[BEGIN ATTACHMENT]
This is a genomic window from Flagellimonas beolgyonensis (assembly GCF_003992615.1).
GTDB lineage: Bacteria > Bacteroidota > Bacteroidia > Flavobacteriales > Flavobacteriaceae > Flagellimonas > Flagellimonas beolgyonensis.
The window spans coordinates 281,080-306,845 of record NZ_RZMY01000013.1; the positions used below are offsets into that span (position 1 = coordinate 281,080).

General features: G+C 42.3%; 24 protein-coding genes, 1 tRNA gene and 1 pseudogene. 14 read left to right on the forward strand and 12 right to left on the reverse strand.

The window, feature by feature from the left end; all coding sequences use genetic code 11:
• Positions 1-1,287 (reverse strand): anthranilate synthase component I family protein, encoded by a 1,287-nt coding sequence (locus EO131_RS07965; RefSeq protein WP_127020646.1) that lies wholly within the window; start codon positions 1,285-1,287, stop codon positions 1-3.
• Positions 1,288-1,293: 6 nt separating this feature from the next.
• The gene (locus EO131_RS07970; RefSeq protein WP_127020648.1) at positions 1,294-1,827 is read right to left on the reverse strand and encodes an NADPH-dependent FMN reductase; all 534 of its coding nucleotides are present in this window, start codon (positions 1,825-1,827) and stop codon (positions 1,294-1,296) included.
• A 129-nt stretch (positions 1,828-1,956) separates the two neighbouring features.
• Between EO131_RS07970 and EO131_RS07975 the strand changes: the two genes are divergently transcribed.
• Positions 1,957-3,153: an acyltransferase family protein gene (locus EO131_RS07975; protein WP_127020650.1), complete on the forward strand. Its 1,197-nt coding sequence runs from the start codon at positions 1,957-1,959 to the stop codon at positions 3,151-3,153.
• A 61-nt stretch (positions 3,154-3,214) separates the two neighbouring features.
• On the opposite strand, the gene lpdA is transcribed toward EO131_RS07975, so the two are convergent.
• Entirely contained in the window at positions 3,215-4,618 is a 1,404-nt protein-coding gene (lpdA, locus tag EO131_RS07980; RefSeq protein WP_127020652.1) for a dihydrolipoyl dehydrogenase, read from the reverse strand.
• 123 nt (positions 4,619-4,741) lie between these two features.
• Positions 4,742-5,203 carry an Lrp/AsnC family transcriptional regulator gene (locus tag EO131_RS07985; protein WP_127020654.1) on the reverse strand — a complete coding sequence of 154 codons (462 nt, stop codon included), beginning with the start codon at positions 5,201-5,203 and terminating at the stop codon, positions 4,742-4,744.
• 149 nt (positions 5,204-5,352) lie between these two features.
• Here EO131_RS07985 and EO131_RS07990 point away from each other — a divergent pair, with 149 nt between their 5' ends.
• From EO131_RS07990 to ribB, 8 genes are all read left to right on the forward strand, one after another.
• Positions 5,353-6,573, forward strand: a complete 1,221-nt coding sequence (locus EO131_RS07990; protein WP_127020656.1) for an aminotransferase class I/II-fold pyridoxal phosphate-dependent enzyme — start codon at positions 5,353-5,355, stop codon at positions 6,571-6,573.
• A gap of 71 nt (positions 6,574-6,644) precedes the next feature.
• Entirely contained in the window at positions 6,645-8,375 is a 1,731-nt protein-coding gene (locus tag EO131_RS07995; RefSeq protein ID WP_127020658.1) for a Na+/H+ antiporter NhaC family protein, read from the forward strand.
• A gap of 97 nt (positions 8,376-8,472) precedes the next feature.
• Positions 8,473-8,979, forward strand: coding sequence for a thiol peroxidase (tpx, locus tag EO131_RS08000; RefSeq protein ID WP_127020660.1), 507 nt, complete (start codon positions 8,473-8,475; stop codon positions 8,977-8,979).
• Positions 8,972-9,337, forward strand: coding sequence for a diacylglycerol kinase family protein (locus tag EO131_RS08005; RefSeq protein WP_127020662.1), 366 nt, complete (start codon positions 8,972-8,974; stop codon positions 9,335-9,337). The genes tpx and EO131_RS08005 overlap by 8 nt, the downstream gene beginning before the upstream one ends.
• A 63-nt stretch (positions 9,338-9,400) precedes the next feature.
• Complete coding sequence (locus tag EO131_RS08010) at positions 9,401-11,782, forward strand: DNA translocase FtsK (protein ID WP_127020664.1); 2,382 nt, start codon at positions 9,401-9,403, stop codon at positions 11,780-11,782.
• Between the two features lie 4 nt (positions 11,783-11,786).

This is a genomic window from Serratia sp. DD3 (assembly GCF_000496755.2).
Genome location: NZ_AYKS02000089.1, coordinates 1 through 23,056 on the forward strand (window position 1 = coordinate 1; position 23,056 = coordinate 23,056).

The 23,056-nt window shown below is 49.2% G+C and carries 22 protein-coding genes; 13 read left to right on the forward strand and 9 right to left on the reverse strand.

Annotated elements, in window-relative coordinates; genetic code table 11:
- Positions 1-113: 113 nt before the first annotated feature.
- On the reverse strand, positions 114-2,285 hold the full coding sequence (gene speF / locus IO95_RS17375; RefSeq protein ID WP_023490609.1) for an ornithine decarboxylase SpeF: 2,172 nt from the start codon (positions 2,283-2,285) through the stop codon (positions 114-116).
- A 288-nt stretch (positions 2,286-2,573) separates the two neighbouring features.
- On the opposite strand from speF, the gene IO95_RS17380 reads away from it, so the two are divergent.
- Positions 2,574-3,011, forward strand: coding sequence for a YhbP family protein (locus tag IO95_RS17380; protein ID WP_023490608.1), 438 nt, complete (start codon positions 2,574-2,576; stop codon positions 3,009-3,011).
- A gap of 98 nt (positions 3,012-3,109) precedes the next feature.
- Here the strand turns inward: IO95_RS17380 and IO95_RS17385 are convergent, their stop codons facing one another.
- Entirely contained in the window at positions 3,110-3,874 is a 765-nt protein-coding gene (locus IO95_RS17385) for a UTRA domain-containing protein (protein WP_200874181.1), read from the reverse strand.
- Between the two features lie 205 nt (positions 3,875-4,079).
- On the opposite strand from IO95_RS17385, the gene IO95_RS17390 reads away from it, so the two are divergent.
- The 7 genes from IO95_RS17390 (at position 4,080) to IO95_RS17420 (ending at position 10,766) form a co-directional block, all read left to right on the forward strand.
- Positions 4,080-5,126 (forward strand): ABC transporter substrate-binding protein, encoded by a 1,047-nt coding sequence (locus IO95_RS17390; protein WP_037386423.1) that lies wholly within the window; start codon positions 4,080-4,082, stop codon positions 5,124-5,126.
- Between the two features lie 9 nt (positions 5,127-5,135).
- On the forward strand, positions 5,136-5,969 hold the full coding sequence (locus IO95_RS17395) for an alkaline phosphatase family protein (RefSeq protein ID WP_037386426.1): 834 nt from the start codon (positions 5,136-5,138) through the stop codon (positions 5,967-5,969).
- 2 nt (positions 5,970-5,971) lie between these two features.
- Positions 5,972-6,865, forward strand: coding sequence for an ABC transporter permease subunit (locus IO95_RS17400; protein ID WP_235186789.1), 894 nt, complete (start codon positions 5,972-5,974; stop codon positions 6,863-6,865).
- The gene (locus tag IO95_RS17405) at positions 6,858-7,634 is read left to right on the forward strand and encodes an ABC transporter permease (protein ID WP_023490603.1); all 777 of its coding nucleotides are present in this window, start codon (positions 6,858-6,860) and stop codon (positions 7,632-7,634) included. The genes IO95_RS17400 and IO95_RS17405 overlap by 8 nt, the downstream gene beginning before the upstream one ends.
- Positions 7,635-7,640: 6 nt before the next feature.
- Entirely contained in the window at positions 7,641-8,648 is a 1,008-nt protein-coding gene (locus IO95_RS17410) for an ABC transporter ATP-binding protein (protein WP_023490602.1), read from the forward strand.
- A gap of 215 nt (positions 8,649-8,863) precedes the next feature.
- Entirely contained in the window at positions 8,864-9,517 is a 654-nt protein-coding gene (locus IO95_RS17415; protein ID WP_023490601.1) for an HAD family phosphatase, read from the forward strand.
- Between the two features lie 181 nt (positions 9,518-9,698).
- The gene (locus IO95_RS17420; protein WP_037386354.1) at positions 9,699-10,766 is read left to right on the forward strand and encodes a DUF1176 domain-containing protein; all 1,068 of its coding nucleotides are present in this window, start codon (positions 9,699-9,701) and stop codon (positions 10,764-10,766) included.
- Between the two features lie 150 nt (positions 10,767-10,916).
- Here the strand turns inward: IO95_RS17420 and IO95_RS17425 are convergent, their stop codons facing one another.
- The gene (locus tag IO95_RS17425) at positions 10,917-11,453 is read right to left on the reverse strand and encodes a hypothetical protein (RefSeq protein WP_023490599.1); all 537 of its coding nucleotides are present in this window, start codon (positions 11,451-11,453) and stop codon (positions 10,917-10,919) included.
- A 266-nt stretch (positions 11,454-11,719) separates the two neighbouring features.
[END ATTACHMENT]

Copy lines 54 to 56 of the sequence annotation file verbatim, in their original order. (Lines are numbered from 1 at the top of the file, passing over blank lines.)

- Between the two features lie 181 nt (positions 9,518-9,698).
- The gene (locus IO95_RS17420; protein WP_037386354.1) at positions 9,699-10,766 is read left to right on the forward strand and encodes a DUF1176 domain-containing protein; all 1,068 of its coding nucleotides are present in this window, start codon (positions 9,699-9,701) and stop codon (positions 10,764-10,766) included.
- Between the two features lie 150 nt (positions 10,767-10,916).